Column: How the next four years will impact your four-year degree

Catherine Byerly

Stock Photo by Joseph Basco
Paying for that four-year degree requires an economic plan that increases job opportunities after graduation.

With binders and teleprompters behind us, it’s time to examine how the next presidential term will impact you as a student.

As of Nov. 6, two things will remain exactly as they were the day before: We will have a Harvard graduate as president, and you will still have to pay for your degree from UNF.

Regardless of your party affiliation, these are many issues that the president and Congress will have to handle: one of them being the rapidly rising cost of education.

However, what rarely gets discussed that really needs to be understood is that the rise in student loans, and of government subsidization of these loans, colleges have been given the chance to keep raising tuition prices.

With more and more students wanting to go to college, the demand went up — and with it, the price. Since good ol’ Uncle Sam foots the bill for many, and low-rate student loans cover the rest, it has become possible for universities to have their tuition rates rise at alarming rate while still keeping their enrollment up.

In a regular market system, as the price went up, fewer people would purchase the product. Yet the demand for education has consistently been on the rise with no foreseeable end in sight. And with student loan programs becoming more and more generous, we’re likely to see tuition rates continue to do the same.

We’ve seen the same thing happen with oil. With no alternative to education, you’re stuck buying it at the rate you’re offered.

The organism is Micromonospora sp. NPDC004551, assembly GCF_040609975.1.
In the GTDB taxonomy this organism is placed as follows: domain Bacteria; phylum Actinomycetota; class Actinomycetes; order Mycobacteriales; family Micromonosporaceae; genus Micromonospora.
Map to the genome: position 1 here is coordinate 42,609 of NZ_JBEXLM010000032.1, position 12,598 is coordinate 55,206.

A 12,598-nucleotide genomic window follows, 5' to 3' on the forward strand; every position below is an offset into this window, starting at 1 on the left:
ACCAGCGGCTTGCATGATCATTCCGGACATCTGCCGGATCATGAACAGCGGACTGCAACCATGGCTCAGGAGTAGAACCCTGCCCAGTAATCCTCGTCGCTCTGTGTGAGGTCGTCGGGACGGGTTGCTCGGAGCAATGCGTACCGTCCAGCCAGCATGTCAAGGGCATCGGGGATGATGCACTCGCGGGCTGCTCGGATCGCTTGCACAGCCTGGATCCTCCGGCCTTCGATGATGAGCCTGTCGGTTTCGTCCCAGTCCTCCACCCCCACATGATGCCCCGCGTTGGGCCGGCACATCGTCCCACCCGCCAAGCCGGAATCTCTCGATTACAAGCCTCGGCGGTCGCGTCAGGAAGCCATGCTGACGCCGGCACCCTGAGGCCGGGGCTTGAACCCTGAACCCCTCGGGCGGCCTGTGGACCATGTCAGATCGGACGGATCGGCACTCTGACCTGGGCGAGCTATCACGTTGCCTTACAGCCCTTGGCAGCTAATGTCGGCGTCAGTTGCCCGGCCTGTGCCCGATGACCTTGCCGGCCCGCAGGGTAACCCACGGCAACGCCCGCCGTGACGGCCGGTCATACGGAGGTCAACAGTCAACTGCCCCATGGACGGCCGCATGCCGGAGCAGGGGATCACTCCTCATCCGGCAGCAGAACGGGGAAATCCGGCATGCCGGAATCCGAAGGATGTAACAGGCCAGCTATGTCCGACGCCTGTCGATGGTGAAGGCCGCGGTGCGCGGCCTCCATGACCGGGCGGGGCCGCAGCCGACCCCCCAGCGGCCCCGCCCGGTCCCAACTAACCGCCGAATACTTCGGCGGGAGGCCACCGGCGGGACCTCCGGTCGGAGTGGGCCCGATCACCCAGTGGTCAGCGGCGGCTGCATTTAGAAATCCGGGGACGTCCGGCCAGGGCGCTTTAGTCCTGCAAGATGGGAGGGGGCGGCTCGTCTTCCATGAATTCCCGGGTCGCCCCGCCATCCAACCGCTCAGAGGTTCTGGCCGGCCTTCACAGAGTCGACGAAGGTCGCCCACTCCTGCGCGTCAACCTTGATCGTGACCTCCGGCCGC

President Barack Obama finalized plans last week for his Pay As You Earn student loan payment option. The program would allow certain students who took out loans for the 2007-2013 academic years to limit their payments to federal student loans to 10 percent of their income for 20 years, with forgiveness once the 20-year mark is met.

Sounds great at first, I know.

However, the Wall Street Journal estimates this new program will cost the federal government more than $2 billion over the course of the next 10 years. Couple that with the fact that it enables tuition costs to continue to rise dramatically, and we have a checklist for disaster.

This is what makes Gov. Mitt Romney’s plan a better solution to the problem of the cost of higher education. His running mate’s budget plan may not be the most popular one of all time, with drastic cuts to education programs such as Pell Grants, but Rep. Paul Ryan’s plan begins to tackle the issue at large.

When institutions know they can rely on that money, they count on it and will charge whatever else they can get out of you. This plan puts a stop to free money just funneling down the pipeline.

Congress has urged Obama to cut down on funding to financial aid programs, but he’s refused to listen.

With the current deficit where it is, the nation simply can not afford it, and, in the end, students aren’t seeing the real benefit.

The truth is: College-educated people of our generation will be paying for that deficit for the foreseeable future.

I cannot advocate a plan that allows me to go to the Boathouse for a margarita a few times more now and forces me to pay for the rest of my working career.

Email Catherine Byerly at [email protected]